Emmanuel Macron’s first TV interview shows why he avoided it for so long

The French president has learned that speaking to the media is necessary – now he must become better at it.

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Plus ça change, plus c’est la même chose? After swearing off TV interviews when he assumed office last May, Emmanuel Macron answered questions from journalists on TV for the first time on Sunday night, in an attempt to account for his missteps and explain the reforms ahead.

The TV channel treated it as a VERY BIG DEAL:

The French president declined to do the traditional presidential TV address on Bastille Day, but was forced to change his mind after a summer of rookie mistakes and rocky communication – so this first major TV appearance, like other interviews he has given since September to readjust his relationship with the media, felt like backtracking.

And yet he failed to properly apologise for his recent gaffes. He has called those protesting his labour market reform “cynics” and “slackers” and demanding them not to “foutre le bordel” (“make a bloody mess”), remarks seen as insulting and divisive. Macron, though, contested this by arguing he was simply using “normal” and “familiar” expressions. “I have always tried to speak close to the truth. I will keep telling things as they are and [will] sometimes lose my temper,” he said. “I did not mean to humiliate”.

Macron repeated that he is “president for all the French people”, in an attempt to stem a widespread criticism that he is “president for the rich”. He has earned this nickname because of his constant praising of entrepreneurs, his wish to make France “a start-up nation” and a recent fiscal reform that will favour the highest earners and cut the “fortune tax,” a tax on incomes over €1m.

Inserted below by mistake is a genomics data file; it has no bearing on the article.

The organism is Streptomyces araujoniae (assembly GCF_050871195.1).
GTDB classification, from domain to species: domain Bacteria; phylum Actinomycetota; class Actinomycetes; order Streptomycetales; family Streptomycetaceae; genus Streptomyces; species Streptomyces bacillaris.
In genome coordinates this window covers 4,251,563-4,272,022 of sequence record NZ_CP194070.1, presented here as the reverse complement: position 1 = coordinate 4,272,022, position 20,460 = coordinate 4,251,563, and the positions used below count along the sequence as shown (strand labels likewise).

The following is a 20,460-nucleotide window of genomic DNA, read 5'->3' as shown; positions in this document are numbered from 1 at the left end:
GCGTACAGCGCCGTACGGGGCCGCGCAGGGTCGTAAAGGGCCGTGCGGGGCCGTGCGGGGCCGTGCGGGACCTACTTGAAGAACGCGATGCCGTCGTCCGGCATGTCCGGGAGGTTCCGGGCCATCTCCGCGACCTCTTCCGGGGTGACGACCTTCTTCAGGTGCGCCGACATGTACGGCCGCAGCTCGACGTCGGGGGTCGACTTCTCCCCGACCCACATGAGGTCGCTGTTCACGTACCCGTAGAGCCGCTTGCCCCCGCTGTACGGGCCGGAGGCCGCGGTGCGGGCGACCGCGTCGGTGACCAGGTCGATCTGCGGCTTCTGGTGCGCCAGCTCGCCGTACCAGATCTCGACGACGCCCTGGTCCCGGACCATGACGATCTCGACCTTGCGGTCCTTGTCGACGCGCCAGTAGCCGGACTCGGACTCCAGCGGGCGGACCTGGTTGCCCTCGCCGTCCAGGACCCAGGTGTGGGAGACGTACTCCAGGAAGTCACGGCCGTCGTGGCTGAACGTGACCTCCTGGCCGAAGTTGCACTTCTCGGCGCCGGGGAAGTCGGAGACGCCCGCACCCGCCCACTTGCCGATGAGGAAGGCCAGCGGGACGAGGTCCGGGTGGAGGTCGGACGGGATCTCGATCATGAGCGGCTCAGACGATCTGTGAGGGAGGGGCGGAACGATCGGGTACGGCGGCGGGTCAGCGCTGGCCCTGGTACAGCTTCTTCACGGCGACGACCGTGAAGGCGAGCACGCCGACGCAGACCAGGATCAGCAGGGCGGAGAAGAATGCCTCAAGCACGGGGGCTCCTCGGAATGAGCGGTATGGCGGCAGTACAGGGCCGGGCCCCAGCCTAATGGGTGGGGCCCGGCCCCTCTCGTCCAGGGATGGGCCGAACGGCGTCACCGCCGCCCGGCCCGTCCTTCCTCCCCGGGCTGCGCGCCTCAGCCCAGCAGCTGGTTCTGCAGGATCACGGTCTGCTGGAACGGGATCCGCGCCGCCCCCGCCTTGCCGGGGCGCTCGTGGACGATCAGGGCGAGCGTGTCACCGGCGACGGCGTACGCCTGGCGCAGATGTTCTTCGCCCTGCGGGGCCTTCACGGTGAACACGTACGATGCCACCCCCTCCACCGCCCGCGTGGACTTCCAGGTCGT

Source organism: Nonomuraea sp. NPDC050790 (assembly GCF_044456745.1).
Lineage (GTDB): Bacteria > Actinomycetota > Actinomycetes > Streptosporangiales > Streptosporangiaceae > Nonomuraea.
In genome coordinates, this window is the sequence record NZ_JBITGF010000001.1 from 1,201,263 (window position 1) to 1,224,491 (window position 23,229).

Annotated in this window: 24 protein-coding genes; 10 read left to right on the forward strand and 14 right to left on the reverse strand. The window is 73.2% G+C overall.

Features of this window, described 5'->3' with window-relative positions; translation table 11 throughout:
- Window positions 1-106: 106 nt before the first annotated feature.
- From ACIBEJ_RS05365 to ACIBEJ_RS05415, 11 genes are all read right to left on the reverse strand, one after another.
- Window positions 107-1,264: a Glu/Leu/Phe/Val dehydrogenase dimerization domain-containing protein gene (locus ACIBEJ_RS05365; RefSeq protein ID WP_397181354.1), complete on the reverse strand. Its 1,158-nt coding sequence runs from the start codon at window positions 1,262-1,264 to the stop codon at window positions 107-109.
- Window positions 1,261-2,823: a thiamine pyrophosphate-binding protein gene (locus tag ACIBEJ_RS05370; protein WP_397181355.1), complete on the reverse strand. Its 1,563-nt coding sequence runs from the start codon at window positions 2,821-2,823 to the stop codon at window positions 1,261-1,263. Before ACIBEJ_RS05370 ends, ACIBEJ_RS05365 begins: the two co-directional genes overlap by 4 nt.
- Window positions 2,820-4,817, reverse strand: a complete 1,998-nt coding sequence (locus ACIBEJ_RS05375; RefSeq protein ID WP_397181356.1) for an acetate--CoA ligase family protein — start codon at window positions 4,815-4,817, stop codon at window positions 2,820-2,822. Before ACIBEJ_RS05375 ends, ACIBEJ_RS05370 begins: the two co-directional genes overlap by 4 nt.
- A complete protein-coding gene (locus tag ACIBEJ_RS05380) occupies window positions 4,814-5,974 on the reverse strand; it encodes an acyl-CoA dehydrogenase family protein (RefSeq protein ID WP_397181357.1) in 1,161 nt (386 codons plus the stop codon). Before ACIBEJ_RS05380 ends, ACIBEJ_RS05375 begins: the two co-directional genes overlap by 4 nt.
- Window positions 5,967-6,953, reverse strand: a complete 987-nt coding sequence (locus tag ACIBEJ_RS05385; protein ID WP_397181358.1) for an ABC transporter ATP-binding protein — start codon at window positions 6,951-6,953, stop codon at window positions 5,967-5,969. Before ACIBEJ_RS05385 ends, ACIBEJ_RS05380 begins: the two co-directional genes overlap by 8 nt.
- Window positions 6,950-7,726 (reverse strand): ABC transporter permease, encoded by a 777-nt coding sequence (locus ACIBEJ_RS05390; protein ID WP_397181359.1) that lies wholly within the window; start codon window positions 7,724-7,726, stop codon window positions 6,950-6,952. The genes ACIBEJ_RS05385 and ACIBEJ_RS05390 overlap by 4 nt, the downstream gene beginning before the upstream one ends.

“I don’t like this opposition in society,” he said, and pointed out to the three journalists present that statistically, they were considered rich. They responded that so, too, was he. “So what?” he replied. “For society to be better, we need people who succeed.” He claimed that “jealousy [toward successful people] is one of France’s sad passions”. He later praised “leaders” who could bring the French economy forward – and didn’t use the word “rich” once.

Prone to long answers to develop his “complex thought” and quick to interrupt journalists, Macron was almost the sole speaker in this first TV appearance. Indeed, it was more of a speech than an interview. The president has learnt that not speaking publicly leads to endless commentary on the tiniest of quotes. He used the hour-long exercise to announce the way ahead, explaining the next reforms (on apprenticeships and the unemployment system) in some detail.

But unless you’re fond of hearing forgotten French words on prime time TV (last night’s vocabulary bingo was “croquignolesque” which, aptly enough, means “ridiculous”), the whole thing was dull and not newsworthy. Macron was there, true to himself, and that was new enough.

With Marine Le Pen prepping for her own TV interview next Thursday, hoping to take the opposition seat back from Jean-Luc Mélenchon, Macron’s “complex thought” and flowery language may become French TV’s new normal. What a difference a few months make.

Pauline Bock is a New Statesman contributing writer based in Brussels. She writes about Brexit, the EU, France and the Macron presidency.